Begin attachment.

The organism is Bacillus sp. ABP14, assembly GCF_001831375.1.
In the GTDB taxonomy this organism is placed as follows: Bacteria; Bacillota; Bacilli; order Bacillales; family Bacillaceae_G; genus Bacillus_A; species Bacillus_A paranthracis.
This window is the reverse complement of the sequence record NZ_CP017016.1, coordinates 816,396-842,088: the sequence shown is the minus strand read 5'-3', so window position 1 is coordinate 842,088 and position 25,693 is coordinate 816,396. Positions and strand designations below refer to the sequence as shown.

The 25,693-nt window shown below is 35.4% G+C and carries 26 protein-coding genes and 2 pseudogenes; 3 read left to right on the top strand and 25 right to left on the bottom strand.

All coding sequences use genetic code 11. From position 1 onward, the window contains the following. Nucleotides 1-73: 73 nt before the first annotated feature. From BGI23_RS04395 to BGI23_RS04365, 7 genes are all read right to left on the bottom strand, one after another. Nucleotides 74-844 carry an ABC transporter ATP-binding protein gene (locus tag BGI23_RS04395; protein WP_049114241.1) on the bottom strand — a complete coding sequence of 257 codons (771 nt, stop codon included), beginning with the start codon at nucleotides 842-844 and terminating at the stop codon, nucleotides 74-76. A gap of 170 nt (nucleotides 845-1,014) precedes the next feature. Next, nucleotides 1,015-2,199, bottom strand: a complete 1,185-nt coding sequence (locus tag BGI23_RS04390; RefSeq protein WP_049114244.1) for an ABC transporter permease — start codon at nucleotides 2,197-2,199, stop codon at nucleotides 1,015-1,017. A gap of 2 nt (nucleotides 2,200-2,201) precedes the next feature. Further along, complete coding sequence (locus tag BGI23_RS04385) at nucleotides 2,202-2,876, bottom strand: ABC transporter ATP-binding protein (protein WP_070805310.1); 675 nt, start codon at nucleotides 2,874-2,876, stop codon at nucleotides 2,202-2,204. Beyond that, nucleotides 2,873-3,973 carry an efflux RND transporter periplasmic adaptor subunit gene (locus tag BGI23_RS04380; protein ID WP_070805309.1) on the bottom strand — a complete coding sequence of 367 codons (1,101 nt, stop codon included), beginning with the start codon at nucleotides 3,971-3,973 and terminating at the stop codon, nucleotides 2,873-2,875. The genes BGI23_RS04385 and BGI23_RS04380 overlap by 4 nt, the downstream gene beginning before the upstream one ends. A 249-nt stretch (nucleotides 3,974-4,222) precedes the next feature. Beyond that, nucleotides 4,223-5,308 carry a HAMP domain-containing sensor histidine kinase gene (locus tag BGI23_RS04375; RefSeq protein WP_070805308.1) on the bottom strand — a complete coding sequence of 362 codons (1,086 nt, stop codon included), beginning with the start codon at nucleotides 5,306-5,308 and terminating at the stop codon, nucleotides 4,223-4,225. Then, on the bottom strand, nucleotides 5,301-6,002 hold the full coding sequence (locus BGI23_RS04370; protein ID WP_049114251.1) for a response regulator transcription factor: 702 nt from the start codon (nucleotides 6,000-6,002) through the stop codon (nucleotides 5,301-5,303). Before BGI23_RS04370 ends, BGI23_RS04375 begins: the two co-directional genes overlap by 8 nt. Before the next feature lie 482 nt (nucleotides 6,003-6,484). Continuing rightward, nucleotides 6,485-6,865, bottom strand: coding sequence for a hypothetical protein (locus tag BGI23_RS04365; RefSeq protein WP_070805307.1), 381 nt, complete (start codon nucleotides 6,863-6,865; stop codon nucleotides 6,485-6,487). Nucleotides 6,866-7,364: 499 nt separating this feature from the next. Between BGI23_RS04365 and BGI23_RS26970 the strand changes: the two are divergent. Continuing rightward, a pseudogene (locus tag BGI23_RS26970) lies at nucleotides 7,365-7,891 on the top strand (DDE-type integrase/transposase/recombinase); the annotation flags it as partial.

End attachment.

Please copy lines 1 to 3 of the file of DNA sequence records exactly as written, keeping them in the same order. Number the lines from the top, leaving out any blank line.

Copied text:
The organism is Bacillus sp. ABP14, assembly GCF_001831375.1.
In the GTDB taxonomy this organism is placed as follows: Bacteria; Bacillota; Bacilli; order Bacillales; family Bacillaceae_G; genus Bacillus_A; species Bacillus_A paranthracis.
This window is the reverse complement of the sequence record NZ_CP017016.1, coordinates 816,396-842,088: the sequence shown is the minus strand read 5'-3', so window position 1 is coordinate 842,088 and position 25,693 is coordinate 816,396. Positions and strand designations below refer to the sequence as shown.